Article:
Lost in admiration, he tore himself from the triple-row of pearls only to admire a beautiful teardrop sapphire, then a collection of Cela diamonds and a choker of Fornarian rubi

But it was the Last Empress Necklace that really took his breath away. “This necklace is priceless,” he said, barely aware he was speaking at all. “It’s the last remaining piece from the Crown Jewels of the Earth Empire.” It was often called the Last Empress because that tragic figure had been fond of the crown jewels and, according to legend, had been wearing them when she died in the Last War.

After the Last War, Earth had been unfit to sustain real life. Useless for anything else, it had been turned into a rehabilitation planet. Precious few were the artifacts of Earth, one of only thirty planets in the Infinitum Government that had been declared uninhabitable.

The necklace was a true masterpiece, an elaborate arrangement of emeralds, sapphires, and diamonds all from Earth. He would know the hard shine and glitter of Earth gems anywhere.

Lana giggled, coming to stand beside him. “You stare at that necklace the way most people stare at their lovers, Ellie.”

“The jewels would certainly be warmer and more faithful,” Elton said bitterly, then winced as he realized what he had said. “Sorry, Lana.”

“It’s alright,” Lana said quietly, smiling sadly at him. “Maybe on Kreska that won’t be so true, but… well, it’s been all too true of late everywhere else, hasn’t it?”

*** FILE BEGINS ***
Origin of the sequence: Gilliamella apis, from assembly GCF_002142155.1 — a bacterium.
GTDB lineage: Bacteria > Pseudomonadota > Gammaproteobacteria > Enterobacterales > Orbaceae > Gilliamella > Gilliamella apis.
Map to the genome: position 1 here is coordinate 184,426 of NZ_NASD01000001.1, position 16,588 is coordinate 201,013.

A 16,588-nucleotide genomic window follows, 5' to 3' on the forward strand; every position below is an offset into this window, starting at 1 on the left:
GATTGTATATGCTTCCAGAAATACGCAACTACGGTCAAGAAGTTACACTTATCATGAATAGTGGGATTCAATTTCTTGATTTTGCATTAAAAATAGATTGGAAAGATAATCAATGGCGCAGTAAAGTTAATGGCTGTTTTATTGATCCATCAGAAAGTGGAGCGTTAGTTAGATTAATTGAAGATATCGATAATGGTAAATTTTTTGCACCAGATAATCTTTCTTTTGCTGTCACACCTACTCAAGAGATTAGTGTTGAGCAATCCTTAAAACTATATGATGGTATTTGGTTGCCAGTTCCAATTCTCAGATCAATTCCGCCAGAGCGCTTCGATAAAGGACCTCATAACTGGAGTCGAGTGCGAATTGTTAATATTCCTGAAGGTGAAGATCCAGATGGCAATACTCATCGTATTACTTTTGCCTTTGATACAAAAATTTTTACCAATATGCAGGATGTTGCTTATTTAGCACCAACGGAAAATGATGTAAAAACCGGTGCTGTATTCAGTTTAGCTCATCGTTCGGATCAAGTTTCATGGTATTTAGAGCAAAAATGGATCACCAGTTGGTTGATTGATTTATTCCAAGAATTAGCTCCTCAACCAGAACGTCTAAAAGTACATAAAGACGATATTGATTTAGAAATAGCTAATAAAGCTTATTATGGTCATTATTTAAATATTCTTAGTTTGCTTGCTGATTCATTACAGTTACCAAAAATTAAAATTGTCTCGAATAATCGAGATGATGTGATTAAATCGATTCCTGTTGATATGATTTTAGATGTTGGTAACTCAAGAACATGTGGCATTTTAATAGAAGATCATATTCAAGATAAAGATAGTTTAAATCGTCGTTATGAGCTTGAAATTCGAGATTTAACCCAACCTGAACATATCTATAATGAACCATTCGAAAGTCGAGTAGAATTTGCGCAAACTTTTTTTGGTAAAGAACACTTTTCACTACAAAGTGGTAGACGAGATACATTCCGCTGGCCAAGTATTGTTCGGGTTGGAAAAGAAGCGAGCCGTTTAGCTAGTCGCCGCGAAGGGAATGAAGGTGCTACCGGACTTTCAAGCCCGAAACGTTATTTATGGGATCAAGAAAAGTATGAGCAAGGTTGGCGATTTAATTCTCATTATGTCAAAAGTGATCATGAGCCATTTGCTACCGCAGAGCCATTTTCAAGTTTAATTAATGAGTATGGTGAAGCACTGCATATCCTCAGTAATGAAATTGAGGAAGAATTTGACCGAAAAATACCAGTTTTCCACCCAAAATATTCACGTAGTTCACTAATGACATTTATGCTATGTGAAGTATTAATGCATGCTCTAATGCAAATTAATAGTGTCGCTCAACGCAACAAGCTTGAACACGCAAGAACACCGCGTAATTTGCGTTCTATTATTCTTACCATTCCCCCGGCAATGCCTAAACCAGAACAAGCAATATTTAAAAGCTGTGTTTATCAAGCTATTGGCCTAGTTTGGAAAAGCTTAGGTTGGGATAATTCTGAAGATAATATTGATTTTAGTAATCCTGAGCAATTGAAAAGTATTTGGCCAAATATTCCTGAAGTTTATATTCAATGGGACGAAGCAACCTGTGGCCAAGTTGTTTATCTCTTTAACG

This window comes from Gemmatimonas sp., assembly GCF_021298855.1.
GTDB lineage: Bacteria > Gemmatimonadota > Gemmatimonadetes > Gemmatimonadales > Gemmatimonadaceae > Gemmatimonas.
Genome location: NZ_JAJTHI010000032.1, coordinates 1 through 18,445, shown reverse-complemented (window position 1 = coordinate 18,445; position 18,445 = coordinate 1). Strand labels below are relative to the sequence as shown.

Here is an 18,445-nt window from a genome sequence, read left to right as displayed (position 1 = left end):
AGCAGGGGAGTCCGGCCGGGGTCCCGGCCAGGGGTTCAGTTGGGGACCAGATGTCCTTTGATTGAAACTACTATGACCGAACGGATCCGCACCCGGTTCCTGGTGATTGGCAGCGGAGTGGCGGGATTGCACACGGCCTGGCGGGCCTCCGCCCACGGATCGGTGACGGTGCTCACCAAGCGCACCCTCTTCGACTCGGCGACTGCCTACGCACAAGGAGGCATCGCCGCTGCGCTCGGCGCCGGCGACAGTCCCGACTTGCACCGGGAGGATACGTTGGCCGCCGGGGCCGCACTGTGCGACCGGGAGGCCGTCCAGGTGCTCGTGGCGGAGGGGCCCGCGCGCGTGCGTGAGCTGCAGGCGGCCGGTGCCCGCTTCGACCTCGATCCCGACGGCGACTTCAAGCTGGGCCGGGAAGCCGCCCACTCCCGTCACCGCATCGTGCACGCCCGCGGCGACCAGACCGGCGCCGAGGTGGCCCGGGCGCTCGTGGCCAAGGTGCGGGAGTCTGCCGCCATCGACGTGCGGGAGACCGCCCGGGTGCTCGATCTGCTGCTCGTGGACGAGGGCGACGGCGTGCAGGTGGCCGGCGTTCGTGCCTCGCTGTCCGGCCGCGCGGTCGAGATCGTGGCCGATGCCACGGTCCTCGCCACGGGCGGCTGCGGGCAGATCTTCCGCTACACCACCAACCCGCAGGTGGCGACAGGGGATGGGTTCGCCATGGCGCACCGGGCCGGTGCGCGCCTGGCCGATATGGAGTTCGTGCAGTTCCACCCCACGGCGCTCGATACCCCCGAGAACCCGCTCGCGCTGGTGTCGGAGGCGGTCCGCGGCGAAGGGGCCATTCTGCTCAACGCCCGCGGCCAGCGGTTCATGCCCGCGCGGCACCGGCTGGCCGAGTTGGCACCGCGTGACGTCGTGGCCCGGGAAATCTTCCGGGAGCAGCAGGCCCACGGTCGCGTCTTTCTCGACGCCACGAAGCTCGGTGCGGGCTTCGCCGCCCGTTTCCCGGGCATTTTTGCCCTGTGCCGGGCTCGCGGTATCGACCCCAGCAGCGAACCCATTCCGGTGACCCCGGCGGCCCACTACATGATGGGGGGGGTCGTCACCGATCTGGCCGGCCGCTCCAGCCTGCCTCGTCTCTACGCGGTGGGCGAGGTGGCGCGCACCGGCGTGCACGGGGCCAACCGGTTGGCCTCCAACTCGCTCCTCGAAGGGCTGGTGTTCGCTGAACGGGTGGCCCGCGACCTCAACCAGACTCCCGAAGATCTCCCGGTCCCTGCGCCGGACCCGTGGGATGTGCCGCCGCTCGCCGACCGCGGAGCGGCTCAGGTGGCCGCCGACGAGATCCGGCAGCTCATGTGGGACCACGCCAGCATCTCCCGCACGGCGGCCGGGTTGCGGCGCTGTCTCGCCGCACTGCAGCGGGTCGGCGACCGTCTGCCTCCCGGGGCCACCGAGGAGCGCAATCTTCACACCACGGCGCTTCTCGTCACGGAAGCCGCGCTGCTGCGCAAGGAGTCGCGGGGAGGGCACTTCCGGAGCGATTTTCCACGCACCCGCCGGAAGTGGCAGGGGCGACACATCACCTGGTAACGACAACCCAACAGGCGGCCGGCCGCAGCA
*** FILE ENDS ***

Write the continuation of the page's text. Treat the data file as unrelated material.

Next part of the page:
Elton hugged her tightly. “It can’t be true everywhere, damn it. I promise you’ll be happy again, Lana.”

“And you too,” Lana said, sniffling and whipping her eyes, then lifting her chin and scowling at him. “We’ll both be happy again.”

“As long as you’re happy, I’m happy,” Elton replied, then smiled before she could harp on him. “Though if someone wanted to buy me the black pearl chokers going to auction at the end of the week, I would not complain.”

Lana rolled her eyes, but laughed. “You and those chokers. You have coveted them since you first saw them on Lady Matley’s neck ten years ago.”

Elton’s lip curled. “She and her daughter did not suit those pearls at all.” He grimaced. “Not that they would suit me, but at least I’ve the good sense to know that.” He just wanted them for his collection, diminished though it was. Turning away from that thought, because thinking of the jewels he had been forced to sell to make things right and help them start their new life would just mire him in despair, he focused on his sister and the jewels on exhibit.

Giggling again, Lana reached out to ruffle his hair, blonde and wavy like her own. They also shared their mother’s green eyes, her slender form and modest height.

Their father had been tall, broad, and of dark coloring. Elton had always felt bad, growing up, that they got none of their fathers looks. It had been a silly thing for a kid to worry about, especially since his parents had been rather eccentric in opting to have both their children completely naturally and leave everything up to chance. Besides, what he had not gotten in his father’s looks, he had gotten at least twice over in his father’s talent.

Nowadays, he was grateful he bore practically no resemblance to his father and resented even the talent they shared. The fewer connections to the lying bastard, the better.

“So what do you think?” Lana asked, looking at the Last Empress.

Elton looked at it again himself, pulled by it, absorbed by it, and eventually said, “It’s a tragedy the other pieces were lost. The entire collection was a masterpiece beyond all reckoning, better than even the IG Crown Jewels, and those are composed of the only remaining gems of Lost Zero. The Empress Necklace alone is beyond price; having even more pieces of the collection…”